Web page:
Before the Reddit AMA, it wasn't clear how or when Musk planned to get a propellant plant to Mars.

Photo Credit: SpaceX/Flickr

3. The pioneering crewed mission

What Musk wrote: "First crewed mission with equipment to build rudimentary base and complete the propellant plant."

If the first group of volunteers delivered to Mars by SpaceX want to finish building a propellant plant to get home, they'll first need to build a habitat, power it, breathe, grow food, recycle water, and more.

These challenges have occupied the minds of space exploration researchers around the world for the better part of 50 years, but Musk if has his way, Business Insider UK's Rob Price writes, "The first Martian colonists will live in giant glass domes and using mining robots to help expand their homes" — that's according to Musk's response to Reddit user Ulysius.

The name of the first colony? "Mars Base Alpha," Musk told Reddit user theZcuber on Sunday.

Once Mars Base Alpha is built, colonists would use their habitats as a home base to assemble the propellant plant delivered by the uncrewed "Heart of Gold" mission.

The technical details about all of these incredible feats of engineering are thin at best, even after Musk's AMA. But if he can get it done and launch that fuel into Martian orbit, then the sky really is the limit.

"If you have all of those four elements, you can actually go anywhere in the solar system by planet-hopping or by moon-hopping," Musk said in September.

Photo Credit: SpaceX/Youtube

4. Colonize Mars

What Musk wrote: "Try to double the number of flights with each Earth-Mars orbital rendezvous, which is every 26 months, until the city can grow by itself."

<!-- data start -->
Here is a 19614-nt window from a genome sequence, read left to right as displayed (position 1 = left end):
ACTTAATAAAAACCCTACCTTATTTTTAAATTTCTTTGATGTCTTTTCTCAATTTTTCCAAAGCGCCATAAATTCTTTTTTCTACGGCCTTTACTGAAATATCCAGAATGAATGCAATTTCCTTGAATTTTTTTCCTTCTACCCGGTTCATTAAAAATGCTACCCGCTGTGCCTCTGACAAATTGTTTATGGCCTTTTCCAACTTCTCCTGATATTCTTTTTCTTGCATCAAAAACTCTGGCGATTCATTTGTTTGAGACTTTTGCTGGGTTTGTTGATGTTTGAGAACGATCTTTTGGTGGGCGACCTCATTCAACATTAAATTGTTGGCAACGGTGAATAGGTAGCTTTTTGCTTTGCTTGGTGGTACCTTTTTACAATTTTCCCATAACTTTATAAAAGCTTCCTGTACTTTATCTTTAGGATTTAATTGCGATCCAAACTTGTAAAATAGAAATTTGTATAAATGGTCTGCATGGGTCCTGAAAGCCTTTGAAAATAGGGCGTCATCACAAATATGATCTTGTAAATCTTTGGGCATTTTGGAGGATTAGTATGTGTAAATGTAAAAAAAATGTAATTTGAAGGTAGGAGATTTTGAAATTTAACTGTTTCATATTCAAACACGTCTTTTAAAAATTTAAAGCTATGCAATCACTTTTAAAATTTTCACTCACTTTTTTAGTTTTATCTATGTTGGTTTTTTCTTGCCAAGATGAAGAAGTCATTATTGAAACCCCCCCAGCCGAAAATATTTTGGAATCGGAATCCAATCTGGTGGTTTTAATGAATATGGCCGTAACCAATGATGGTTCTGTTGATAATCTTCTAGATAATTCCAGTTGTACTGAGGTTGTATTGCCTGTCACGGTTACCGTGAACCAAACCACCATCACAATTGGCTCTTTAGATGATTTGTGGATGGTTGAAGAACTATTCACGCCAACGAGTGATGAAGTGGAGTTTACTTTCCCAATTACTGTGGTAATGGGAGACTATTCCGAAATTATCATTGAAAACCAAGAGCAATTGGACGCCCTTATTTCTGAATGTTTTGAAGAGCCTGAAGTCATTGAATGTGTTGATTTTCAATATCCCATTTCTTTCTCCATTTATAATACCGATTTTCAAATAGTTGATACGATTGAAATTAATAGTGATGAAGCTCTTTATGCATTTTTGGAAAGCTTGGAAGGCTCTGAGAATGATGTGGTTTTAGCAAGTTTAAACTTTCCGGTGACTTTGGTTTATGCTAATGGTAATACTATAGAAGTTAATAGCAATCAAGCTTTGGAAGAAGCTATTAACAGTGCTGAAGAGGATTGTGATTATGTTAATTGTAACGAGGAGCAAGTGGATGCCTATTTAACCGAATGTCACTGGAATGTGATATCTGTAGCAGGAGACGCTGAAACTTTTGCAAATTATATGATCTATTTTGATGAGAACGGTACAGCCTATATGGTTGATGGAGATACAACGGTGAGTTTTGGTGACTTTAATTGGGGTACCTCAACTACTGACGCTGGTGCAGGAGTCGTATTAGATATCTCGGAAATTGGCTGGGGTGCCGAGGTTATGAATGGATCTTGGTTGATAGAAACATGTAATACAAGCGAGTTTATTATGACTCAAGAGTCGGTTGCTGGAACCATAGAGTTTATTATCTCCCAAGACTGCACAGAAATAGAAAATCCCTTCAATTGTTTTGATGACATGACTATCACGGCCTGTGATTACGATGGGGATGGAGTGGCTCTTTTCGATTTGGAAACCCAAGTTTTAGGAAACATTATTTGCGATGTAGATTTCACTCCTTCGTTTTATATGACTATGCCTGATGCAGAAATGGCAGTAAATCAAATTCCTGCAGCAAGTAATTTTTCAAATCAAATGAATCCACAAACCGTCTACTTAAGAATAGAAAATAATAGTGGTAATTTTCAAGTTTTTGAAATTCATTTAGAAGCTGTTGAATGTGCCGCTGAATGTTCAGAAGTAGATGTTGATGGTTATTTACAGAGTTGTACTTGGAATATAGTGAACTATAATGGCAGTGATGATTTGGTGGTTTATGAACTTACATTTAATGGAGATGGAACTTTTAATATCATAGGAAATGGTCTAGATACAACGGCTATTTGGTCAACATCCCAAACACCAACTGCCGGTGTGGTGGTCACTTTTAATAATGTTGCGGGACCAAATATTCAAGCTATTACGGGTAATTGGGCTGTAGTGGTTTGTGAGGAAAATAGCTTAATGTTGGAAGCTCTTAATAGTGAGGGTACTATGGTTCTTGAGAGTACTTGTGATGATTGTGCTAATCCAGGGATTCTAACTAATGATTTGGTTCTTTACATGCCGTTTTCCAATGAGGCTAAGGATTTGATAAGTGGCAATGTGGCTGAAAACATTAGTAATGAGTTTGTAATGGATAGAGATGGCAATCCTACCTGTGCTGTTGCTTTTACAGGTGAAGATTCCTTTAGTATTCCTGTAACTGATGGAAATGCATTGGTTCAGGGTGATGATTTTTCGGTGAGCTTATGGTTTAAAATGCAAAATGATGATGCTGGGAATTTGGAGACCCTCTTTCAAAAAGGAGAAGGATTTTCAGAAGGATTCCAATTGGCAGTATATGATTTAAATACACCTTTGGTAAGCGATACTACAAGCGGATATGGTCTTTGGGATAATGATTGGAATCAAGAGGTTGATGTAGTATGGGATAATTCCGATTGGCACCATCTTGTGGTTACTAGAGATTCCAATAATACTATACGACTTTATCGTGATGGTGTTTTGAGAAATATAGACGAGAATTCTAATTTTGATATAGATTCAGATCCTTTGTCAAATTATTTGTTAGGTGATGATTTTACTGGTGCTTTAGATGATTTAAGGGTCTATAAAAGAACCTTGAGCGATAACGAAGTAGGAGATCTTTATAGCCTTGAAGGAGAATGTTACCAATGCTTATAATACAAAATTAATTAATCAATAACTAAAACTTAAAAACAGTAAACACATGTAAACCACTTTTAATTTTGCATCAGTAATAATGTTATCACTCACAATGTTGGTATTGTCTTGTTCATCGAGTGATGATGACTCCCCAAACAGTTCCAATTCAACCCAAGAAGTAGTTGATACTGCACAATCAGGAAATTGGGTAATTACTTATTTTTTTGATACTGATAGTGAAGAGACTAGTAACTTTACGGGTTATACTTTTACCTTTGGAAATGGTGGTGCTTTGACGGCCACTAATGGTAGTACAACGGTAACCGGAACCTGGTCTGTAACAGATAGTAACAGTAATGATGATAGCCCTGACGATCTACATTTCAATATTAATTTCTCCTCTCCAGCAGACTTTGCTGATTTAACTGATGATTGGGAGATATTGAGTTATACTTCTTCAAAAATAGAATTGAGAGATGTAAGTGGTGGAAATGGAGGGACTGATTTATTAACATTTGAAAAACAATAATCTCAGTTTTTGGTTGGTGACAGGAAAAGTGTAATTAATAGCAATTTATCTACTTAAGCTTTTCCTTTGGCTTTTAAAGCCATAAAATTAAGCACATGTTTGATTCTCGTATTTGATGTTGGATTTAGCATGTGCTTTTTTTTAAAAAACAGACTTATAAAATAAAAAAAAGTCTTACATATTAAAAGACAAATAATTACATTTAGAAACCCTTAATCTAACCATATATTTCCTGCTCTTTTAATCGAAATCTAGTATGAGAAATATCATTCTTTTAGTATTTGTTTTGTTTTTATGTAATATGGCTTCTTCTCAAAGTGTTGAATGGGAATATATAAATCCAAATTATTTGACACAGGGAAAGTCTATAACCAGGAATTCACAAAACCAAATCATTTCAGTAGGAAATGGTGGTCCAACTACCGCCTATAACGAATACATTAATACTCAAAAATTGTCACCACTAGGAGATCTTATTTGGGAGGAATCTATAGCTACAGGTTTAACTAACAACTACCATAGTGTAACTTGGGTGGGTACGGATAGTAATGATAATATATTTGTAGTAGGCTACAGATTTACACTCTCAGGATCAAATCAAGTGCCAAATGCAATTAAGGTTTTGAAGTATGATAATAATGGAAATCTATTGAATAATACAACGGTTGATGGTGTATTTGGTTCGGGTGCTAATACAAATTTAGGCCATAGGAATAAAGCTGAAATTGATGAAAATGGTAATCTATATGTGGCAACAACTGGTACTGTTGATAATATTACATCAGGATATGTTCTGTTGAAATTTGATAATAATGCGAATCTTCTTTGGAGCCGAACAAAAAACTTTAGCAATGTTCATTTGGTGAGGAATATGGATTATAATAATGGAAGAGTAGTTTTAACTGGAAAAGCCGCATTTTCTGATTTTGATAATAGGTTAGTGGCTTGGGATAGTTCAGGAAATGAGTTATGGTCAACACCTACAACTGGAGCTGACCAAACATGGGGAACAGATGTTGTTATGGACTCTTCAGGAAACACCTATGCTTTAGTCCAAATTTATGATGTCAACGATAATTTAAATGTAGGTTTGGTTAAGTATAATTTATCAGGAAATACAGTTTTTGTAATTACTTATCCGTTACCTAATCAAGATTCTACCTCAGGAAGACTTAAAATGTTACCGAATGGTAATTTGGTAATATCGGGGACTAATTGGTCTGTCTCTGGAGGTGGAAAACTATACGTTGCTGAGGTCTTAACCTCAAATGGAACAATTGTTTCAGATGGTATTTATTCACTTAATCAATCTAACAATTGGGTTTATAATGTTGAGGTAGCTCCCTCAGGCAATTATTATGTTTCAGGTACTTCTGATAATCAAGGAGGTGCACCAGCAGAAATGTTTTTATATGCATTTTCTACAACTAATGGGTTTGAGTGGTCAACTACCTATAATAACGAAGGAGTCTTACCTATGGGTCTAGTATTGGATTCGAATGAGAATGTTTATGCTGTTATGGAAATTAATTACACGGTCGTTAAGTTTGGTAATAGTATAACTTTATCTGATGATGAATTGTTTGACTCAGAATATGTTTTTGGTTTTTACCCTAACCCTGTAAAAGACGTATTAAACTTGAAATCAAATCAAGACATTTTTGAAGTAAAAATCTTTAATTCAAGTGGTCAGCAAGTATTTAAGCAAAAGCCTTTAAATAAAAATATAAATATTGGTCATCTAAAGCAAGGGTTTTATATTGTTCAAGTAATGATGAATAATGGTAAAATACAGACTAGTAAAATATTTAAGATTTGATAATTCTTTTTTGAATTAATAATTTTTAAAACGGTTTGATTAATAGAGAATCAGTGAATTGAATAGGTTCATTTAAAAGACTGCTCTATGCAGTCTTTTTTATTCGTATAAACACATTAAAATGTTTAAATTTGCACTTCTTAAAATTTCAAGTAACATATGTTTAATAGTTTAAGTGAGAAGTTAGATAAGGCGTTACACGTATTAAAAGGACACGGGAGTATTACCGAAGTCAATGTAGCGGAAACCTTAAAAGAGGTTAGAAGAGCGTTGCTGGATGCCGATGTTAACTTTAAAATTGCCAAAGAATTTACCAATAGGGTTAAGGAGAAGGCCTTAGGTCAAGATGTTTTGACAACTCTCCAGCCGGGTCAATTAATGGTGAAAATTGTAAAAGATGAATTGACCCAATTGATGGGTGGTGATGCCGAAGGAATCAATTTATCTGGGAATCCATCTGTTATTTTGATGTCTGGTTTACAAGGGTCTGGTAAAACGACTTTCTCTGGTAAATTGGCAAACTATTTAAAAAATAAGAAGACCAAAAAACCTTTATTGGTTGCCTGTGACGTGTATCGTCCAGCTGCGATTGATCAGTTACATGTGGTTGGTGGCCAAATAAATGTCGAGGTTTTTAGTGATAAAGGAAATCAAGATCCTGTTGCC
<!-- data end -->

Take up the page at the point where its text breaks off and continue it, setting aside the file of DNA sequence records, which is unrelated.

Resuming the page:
Any space colony may need only 10,000 volunteers for basic genetic viability (to avoid the negative effects of inbreeding), one researcher told Popular Mechanics.

But Musk isn't merely interested in surviving: He wants a city on Mars, including everything from "iron foundries to pizza joints," he said in September. Hence, a million people — a ballpark figure for a thriving city of a population between that of Austin, Texas, and San Jose, California.

With a functional Mars base and a way to make methane, SpaceX and its collaborators — perhaps Boeing — could start sending very expensive equipment back to Earth for reuse every 26 months, which is when Mars and Earth are separated by tens of millions of miles instead of about 140 million miles.

This should theoretically increase the opportunities to send more people and gear to flesh out a permanent Martian metropolis, since all of the ITS gear is reusable (similar to SpaceX's Falcon 9 rocket boosters).

To support that exodus, Musk would have to keep launching more and more fuel pods into orbit around Earth, since they can hook up to ITS spaceships and fill up their tanks.

However, Musk said in September that anyone who goes on these journeys must be "prepared to die."